The old cliché of summer as the art worlds down time seems to get more obsolete each year. Sure, the commercial galleries mount their summer group shows, and then shut down in August to gear up for the September season openers. But when was the last time the most interesting art was happening in the commercial galleries? Chicago seizes every shred of advantage our warm months will yield, so its only appropriate that this summer, some of the most vital -- and controversial -- art showed up in the citys parks.
Like most branches of Chicago city government, the Cultural Affairs Department has battled intrigue, scandal and not a small amount of ridicule, and earlier this year had to field the sudden and contested firing of public art director Michael Lash. A lot was riding on the way-over-budget, years-over-schedule Millennium Park when it finally opened this July. For one thing, Chicago -- Architecture City, USA, and quick to remind you of that status at every opportunity -- finally has its Gehry. Frank Gehry's titanium edifice crowning the Pritzker Pavillion billows like the rigging of a tall ship under sail, against the stripey late-Modernist blah of the office towers to the north.
Not long ago, it was on this jewel of a bandshell and its celebrity architect that Mayor Daley tried to blame the public-relations nightmare Millennium Park had become. Originally slated to open in the summer of 2000, the project blew through repeated building plans, contractors and budget caps (finally topping out at $475 million) -- not to mention a lawsuit or two. With completion still years away, both taxpayers and the private sector were called upon to pick up the quarter-million-plus slack. The fundraising scheme resulted in the finished parks most distasteful feature: names like "BP Bridge," "Chase Promenade" and "SBC Plaza."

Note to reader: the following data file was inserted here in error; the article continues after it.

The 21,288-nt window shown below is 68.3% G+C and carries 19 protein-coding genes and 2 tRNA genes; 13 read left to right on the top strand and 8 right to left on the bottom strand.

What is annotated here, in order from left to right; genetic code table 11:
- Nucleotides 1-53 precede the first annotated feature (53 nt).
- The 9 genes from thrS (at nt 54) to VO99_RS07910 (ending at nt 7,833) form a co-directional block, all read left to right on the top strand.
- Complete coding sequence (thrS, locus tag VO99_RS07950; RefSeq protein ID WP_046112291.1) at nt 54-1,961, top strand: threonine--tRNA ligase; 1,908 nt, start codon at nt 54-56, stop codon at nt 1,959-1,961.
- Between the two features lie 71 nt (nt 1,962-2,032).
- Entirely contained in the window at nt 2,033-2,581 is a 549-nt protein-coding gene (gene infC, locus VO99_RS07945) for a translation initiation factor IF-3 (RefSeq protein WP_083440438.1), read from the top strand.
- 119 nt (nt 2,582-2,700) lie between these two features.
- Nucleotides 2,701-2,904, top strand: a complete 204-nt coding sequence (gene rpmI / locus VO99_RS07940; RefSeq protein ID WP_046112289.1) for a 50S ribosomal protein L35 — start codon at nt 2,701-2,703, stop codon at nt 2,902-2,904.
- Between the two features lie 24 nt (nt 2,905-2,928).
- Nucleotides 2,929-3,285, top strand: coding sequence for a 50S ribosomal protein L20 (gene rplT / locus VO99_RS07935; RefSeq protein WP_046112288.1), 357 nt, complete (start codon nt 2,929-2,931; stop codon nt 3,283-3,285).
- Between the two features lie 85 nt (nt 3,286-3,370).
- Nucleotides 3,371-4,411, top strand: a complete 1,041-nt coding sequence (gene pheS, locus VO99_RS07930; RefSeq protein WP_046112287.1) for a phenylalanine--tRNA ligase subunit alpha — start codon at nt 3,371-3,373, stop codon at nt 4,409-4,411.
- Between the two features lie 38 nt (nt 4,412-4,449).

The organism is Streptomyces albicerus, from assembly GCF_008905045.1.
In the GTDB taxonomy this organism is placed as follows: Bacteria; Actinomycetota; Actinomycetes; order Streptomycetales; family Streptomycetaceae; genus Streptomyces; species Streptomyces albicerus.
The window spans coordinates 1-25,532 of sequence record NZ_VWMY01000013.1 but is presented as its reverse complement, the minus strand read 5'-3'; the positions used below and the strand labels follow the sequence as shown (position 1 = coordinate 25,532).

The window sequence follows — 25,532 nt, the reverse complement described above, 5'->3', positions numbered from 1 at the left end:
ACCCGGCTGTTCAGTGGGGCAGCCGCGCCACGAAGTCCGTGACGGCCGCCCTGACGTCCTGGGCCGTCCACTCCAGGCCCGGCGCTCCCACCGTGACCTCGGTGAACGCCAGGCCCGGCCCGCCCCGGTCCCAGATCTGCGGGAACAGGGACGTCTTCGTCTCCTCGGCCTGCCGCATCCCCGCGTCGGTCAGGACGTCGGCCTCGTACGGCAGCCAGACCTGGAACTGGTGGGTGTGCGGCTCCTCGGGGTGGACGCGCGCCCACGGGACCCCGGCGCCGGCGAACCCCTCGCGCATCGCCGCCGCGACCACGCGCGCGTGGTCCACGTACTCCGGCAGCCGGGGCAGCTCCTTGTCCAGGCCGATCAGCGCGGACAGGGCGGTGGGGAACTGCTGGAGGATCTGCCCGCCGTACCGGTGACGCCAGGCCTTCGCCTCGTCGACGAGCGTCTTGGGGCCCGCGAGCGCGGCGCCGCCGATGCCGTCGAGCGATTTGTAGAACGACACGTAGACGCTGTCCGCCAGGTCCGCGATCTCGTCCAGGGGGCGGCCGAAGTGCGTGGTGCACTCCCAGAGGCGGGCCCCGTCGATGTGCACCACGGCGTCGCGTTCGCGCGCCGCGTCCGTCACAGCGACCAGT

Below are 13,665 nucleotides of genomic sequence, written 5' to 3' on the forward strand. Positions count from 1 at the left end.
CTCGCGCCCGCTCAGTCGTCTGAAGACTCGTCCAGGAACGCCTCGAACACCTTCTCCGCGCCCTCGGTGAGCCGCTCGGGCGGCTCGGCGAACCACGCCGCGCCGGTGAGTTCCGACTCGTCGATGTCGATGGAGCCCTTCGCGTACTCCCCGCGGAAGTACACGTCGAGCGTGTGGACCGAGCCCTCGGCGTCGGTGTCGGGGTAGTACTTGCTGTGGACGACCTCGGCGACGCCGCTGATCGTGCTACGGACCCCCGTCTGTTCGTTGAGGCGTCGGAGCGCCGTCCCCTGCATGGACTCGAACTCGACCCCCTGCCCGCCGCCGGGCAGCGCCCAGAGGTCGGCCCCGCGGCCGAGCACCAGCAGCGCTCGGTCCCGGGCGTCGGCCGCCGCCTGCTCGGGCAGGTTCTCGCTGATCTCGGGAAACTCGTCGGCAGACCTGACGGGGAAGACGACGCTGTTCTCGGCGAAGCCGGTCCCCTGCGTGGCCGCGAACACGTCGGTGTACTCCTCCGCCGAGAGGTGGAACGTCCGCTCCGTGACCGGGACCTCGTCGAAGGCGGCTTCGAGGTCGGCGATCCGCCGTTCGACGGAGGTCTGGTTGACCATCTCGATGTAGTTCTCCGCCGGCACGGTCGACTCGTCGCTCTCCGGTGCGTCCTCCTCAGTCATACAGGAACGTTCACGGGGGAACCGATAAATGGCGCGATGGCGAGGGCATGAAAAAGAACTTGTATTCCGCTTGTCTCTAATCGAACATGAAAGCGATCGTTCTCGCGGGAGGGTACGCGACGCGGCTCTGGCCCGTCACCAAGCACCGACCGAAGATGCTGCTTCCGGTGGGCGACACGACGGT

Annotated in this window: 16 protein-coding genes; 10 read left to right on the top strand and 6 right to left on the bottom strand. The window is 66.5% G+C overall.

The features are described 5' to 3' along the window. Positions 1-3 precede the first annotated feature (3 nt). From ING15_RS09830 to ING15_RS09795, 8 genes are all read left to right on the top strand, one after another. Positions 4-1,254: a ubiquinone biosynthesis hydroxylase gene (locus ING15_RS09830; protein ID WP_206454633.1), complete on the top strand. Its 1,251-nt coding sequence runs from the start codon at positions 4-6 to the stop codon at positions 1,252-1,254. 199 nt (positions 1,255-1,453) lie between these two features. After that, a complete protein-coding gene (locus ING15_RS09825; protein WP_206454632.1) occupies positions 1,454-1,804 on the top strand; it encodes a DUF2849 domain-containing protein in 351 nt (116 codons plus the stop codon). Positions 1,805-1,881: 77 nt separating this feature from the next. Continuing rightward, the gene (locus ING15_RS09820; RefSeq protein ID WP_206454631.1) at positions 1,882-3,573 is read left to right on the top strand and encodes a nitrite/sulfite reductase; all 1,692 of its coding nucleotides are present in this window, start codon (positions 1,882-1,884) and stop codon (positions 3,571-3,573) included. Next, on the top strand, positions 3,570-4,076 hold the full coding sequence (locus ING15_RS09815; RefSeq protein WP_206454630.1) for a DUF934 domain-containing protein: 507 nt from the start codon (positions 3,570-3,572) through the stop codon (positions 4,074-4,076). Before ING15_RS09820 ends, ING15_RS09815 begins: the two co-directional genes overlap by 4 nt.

Also ugly is the way in which this spectacle of expenditure along the lakefront starkly highlights Chicagos economic and social inequities. For example, as the Chicago Reader recently reported, the city refused to spend $800 -- $200 less than the cost of a plate at the Millennium Park fundraising gala -- on a new weight bench for a park on the mostly poor, mostly nonwhite West Side.
Given all this, I, like most Chicagoans, really, really wanted to hate Millennium Park -- and, like most of us, I just couldnt do it. Gorgeous waste that it is, the park nonetheless succeeds where almost every public art project fails, wedding contemporary art with genuine, functioning populism.
For example, the title of Anish Kapoors Cloud Gate is irrelevant, because the huge steel amoeboid will now and forever be known as the Bean. Wowed park-goers couldnt care less about Kapoors international reputation -- we just know that the Beans chrome surface reflects every detail of its surroundings, from the Loops architectural pantheon to our own faces, distorting everything in a fun-house-mirror effect thats just really cool.
Similarly, in Jaume Plensas Crown Fountain we finally have a public fountain were allowed to play in, while water cascades over and out of monumental video screens on which we might glimpse the face of someone we know. Plensa seemed to grasp the participatory spectacle that public art should be when, discussing this work, he said he just wanted to give everyone the chance to walk on water.
Other than the economic injustice etched into its stone, the only blemish on Millennium Park is the lattice that domes the Pavillion lawn. Its baffling that Gehry thought this cage-like grid would be preferable to plain sound and lighting poles, since it obstructs the view both of the skyline from the audience, and, most annoyingly, of his bandshell from anywhere. But turn away from the stage and try to ignore the branding opportunities, and the simple pleasure inspired by Kapoors and Plensas work almost makes up for the civic fiasco underlying it.